What happens in the body when you come off the pill?
When you’re on the pill, the artificial hormones keep certain processes from happening every month. You don’t ovulate, your cervical mucus becomes thicker and the lining in your uterus doesn’t grow. Once you stop taking the pill, all of these things start happening again.
The effects of coming off the pill are a little different for everyone, and can occur right away. How long after stopping the pill can you become pregnant? Pretty much right away, so use condoms if you don’t want to get pregnant. Here’s what to expect when coming off the pill:
- You might experience spotting or other cycle irregularities. While your period could go back to normal right away, it might take a few months. Talk to your doctor if it takes longer than that.
- If you were taking the pill to help manage cramping or heavy bleeding, these might return after coming off birth control. This can also be true for mood swings or acne.
- Your vaginal secretions might change in consistency, and be more varied throughout your cycle.
When to stop taking the pill: is there an ideal time?
Can you just stop taking the pill? Yes. There aren’t any strict rules about coming off birth control, as long as you’re prepared to become pregnant right away. Finishing the end of your pack is an option that can keep your period more regular as your body adjusts, and is also recommended if you’re switching to a different type of birth control. Because some birth control options take a while to kick in, you’ll want to use condoms so you don’t have a dip in your protection.
Is there a specific age I should stop the pill?
At what age should you stop taking the pill? It’s safe to use oral contraceptives until you reach menopause, or until around age 50-55. If you’re older, the progestin-only mini pill is usually recommended over the combined (estrogen and progestin) pill.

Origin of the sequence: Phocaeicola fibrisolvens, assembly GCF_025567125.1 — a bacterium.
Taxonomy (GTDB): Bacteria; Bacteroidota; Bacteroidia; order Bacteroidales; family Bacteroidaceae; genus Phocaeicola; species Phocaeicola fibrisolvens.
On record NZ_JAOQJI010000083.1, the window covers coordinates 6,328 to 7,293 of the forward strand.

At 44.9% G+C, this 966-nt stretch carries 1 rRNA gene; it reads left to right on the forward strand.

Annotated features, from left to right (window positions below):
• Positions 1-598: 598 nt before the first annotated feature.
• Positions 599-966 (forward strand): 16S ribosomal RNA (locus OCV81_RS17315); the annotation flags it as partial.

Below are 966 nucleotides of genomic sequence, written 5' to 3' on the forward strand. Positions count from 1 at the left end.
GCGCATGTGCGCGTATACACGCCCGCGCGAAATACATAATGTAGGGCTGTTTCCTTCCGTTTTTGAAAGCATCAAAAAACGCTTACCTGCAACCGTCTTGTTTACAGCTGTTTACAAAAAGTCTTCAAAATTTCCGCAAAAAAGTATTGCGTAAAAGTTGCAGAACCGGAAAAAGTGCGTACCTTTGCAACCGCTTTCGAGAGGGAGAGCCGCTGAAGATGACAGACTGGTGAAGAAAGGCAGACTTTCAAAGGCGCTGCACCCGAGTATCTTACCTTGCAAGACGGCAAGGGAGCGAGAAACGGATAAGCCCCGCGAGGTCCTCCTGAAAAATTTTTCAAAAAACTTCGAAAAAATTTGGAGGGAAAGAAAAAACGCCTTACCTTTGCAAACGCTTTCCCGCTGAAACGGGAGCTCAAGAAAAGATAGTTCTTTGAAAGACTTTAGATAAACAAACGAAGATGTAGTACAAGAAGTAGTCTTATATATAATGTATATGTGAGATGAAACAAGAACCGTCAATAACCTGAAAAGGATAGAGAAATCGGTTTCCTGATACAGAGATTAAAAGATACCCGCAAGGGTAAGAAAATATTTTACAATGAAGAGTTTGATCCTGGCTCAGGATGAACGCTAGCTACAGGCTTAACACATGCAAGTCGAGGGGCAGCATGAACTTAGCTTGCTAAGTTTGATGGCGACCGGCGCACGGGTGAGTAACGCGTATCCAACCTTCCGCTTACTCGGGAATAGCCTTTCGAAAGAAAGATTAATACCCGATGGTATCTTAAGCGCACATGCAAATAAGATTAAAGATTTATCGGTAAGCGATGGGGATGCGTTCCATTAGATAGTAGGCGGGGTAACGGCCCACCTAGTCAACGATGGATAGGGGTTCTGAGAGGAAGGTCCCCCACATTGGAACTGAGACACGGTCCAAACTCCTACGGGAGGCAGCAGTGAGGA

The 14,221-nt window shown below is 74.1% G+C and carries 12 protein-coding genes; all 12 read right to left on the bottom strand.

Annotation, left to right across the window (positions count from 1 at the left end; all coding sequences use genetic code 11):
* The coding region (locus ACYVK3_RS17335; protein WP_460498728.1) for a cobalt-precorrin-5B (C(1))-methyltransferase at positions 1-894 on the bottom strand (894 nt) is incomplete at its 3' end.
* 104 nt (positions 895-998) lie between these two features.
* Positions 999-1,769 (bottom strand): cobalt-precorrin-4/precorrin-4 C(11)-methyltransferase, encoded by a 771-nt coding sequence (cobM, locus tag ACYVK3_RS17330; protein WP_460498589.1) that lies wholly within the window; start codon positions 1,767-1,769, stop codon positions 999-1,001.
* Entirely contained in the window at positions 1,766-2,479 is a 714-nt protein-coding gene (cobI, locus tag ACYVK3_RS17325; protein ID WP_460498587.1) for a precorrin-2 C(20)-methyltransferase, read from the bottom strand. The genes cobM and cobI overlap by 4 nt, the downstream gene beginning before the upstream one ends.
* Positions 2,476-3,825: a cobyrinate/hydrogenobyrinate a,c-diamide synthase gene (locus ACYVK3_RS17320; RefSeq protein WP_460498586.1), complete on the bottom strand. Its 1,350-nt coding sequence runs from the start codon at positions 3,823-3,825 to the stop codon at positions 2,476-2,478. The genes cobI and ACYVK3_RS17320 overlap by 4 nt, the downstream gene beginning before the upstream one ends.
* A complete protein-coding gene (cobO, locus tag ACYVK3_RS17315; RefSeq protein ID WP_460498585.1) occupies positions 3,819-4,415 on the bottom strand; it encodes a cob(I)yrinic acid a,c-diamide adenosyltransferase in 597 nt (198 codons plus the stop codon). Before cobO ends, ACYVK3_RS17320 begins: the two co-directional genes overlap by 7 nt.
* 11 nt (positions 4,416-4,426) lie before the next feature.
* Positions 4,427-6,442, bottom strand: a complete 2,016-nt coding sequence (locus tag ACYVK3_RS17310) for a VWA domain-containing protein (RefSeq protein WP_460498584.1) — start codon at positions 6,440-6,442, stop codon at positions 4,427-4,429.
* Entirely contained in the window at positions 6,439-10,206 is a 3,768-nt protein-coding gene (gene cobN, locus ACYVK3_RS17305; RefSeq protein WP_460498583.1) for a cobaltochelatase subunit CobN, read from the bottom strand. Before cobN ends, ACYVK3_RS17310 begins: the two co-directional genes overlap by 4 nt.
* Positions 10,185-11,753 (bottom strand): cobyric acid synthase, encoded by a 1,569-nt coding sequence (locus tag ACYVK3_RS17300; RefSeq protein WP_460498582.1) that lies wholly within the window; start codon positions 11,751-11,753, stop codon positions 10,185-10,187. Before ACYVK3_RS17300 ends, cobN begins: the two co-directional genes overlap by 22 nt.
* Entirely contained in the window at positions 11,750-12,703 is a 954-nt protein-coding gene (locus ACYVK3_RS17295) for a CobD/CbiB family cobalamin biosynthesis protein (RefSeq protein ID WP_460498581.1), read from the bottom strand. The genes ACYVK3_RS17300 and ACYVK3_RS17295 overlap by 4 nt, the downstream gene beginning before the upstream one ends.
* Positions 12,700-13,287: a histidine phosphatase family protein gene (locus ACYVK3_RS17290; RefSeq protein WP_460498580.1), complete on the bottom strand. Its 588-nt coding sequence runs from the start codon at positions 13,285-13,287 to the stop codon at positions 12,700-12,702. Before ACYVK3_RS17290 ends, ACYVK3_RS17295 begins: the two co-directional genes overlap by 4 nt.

While there used to be a recommendation to not take the pill for more than a decade, or past age 35, this isn’t true anymore. There aren’t any risks to going off birth control pills after 25 years compared to after 15 years, but you should talk to your doctor about your medical history and any risk factors you might have if you’re nearly 50 and taking hormonal birth control.
If you’re going through menopause, it’s possible to stay on the mini pill as part of hormone replacement therapy, though this is considered off-label use. This is also true for other progestin-only birth control like the hormonal IUD.
Is stopping the mini pill different to stopping the combined pill?
How about the patch and the ring?
Because the contraceptive patch and ring are combined methods of birth control, meaning they have both estrogen and progestin, they work in the same way as the combined pill. You can stop using them at any time, and should use a back-up birth control method like condoms if you don’t want to become pregnant straight away.